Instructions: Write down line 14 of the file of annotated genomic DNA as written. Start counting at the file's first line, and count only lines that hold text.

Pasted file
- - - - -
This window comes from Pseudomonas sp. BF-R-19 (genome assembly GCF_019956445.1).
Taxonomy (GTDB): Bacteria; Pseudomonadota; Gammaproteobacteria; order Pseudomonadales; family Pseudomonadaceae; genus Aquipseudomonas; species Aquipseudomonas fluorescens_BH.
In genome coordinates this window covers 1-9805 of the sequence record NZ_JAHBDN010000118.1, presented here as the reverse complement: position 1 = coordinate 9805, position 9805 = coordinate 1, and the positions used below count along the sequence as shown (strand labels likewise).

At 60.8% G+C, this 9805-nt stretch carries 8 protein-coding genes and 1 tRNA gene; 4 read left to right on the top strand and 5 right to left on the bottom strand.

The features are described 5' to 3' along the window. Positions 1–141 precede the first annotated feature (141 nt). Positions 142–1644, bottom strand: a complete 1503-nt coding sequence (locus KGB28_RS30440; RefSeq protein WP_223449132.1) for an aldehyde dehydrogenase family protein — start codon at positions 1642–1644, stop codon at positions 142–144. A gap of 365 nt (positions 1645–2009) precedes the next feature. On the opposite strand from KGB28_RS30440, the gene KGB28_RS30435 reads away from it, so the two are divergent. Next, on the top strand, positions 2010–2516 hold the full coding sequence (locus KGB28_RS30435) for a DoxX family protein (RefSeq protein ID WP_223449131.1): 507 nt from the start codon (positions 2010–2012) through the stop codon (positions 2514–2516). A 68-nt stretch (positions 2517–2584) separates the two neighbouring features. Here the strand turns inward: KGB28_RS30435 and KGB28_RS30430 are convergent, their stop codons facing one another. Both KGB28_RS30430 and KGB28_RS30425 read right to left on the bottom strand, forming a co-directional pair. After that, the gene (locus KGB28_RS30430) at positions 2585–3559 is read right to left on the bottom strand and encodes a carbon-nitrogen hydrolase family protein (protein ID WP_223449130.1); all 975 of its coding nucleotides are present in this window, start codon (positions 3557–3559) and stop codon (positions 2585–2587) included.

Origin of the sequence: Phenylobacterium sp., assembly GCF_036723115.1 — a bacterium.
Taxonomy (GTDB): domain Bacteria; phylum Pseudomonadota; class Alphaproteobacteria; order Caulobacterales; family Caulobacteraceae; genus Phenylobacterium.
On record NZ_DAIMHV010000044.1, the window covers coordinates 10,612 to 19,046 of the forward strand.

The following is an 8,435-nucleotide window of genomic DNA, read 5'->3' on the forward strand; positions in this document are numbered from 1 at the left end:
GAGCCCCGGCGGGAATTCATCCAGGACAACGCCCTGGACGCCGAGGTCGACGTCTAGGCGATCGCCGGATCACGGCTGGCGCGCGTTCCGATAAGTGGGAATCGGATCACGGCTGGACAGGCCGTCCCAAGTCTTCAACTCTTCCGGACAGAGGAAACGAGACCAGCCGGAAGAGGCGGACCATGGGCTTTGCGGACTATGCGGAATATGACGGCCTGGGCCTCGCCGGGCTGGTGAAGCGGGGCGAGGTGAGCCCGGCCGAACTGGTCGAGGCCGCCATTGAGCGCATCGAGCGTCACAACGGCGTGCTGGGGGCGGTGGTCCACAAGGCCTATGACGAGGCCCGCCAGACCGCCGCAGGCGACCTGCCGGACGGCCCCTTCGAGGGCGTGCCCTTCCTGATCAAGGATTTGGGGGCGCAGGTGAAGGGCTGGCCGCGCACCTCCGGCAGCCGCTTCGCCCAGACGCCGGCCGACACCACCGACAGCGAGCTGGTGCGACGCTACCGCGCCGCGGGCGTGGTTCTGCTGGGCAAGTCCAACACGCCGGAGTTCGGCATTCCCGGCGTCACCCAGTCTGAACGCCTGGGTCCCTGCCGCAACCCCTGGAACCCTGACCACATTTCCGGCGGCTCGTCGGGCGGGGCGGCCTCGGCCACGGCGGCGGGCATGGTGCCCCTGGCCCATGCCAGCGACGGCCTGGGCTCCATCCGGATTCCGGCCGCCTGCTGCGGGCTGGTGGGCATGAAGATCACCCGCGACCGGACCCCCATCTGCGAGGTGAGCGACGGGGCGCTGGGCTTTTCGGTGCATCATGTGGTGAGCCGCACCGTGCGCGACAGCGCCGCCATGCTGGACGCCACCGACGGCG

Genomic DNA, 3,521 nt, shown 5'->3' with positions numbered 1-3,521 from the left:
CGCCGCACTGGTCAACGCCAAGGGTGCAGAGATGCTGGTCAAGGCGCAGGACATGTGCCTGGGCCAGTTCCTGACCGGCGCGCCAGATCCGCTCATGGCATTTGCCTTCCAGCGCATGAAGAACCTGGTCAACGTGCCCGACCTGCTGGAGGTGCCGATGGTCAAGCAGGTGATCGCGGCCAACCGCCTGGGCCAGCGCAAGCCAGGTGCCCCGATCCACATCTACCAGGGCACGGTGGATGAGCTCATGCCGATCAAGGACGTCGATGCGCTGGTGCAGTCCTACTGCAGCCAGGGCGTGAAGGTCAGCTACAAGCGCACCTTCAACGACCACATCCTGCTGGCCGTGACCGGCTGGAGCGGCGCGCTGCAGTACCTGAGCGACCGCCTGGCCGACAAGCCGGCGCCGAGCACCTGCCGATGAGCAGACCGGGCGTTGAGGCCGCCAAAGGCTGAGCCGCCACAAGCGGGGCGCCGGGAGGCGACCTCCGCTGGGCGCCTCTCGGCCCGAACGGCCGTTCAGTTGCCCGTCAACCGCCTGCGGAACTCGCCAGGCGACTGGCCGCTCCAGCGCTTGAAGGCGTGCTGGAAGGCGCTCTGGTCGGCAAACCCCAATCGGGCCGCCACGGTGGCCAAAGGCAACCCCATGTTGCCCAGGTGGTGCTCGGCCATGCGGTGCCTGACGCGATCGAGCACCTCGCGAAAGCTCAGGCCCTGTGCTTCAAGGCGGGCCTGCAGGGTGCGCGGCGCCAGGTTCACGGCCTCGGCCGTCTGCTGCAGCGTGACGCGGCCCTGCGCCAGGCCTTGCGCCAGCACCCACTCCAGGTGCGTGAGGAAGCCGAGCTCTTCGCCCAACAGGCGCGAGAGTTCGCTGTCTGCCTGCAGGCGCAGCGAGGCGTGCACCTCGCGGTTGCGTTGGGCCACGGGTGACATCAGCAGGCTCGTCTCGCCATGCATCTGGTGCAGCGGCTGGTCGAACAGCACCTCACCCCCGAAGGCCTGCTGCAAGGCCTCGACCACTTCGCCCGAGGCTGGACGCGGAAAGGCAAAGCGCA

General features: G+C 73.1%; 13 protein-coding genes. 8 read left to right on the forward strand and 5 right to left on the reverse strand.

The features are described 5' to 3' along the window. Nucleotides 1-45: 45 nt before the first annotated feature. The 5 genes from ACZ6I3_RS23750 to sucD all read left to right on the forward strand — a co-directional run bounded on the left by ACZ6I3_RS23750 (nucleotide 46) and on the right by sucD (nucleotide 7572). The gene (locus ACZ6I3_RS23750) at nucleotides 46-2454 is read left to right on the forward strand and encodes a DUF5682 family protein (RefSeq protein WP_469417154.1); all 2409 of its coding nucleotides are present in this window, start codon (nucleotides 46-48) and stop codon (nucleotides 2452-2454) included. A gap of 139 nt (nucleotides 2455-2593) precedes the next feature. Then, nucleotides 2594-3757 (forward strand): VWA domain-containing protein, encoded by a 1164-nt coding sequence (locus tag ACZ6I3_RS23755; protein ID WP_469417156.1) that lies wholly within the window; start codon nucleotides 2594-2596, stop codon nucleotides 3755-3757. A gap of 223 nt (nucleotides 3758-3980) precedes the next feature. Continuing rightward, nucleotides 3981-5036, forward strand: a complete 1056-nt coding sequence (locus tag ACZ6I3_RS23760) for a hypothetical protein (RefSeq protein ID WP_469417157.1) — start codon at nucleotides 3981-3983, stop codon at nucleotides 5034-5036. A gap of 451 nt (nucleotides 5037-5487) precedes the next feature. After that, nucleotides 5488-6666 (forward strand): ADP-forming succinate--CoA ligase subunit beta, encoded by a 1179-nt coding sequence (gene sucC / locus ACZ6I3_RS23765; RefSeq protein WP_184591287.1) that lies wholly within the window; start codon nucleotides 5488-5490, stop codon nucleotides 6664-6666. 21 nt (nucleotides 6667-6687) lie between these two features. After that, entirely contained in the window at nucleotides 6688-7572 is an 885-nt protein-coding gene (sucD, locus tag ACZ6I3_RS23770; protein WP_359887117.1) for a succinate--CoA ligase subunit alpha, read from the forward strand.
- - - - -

The features are described 5' to 3' along the window. Nucleotides 1-45: 45 nt before the first annotated feature. The 5 genes from ACZ6I3_RS23750 to sucD all read left to right on the forward strand — a co-directional run bounded on the left by ACZ6I3_RS23750 (nucleotide 46) and on the right by sucD (nucleotide 7572). The gene (locus ACZ6I3_RS23750) at nucleotides 46-2454 is read left to right on the forward strand and encodes a DUF5682 family protein (RefSeq protein WP_469417154.1); all 2409 of its coding nucleotides are present in this window, start codon (nucleotides 46-48) and stop codon (nucleotides 2452-2454) included. A gap of 139 nt (nucleotides 2455-2593) precedes the next feature. Then, nucleotides 2594-3757 (forward strand): VWA domain-containing protein, encoded by a 1164-nt coding sequence (locus tag ACZ6I3_RS23755; protein ID WP_469417156.1) that lies wholly within the window; start codon nucleotides 2594-2596, stop codon nucleotides 3755-3757. A gap of 223 nt (nucleotides 3758-3980) precedes the next feature. Continuing rightward, nucleotides 3981-5036, forward strand: a complete 1056-nt coding sequence (locus tag ACZ6I3_RS23760) for a hypothetical protein (RefSeq protein ID WP_469417157.1) — start codon at nucleotides 3981-3983, stop codon at nucleotides 5034-5036. A gap of 451 nt (nucleotides 5037-5487) precedes the next feature. After that, nucleotides 5488-6666 (forward strand): ADP-forming succinate--CoA ligase subunit beta, encoded by a 1179-nt coding sequence (gene sucC / locus ACZ6I3_RS23765; RefSeq protein WP_184591287.1) that lies wholly within the window; start codon nucleotides 5488-5490, stop codon nucleotides 6664-6666. 21 nt (nucleotides 6667-6687) lie between these two features. After that, entirely contained in the window at nucleotides 6688-7572 is an 885-nt protein-coding gene (sucD, locus tag ACZ6I3_RS23770; protein WP_359887117.1) for a succinate--CoA ligase subunit alpha, read from the forward strand.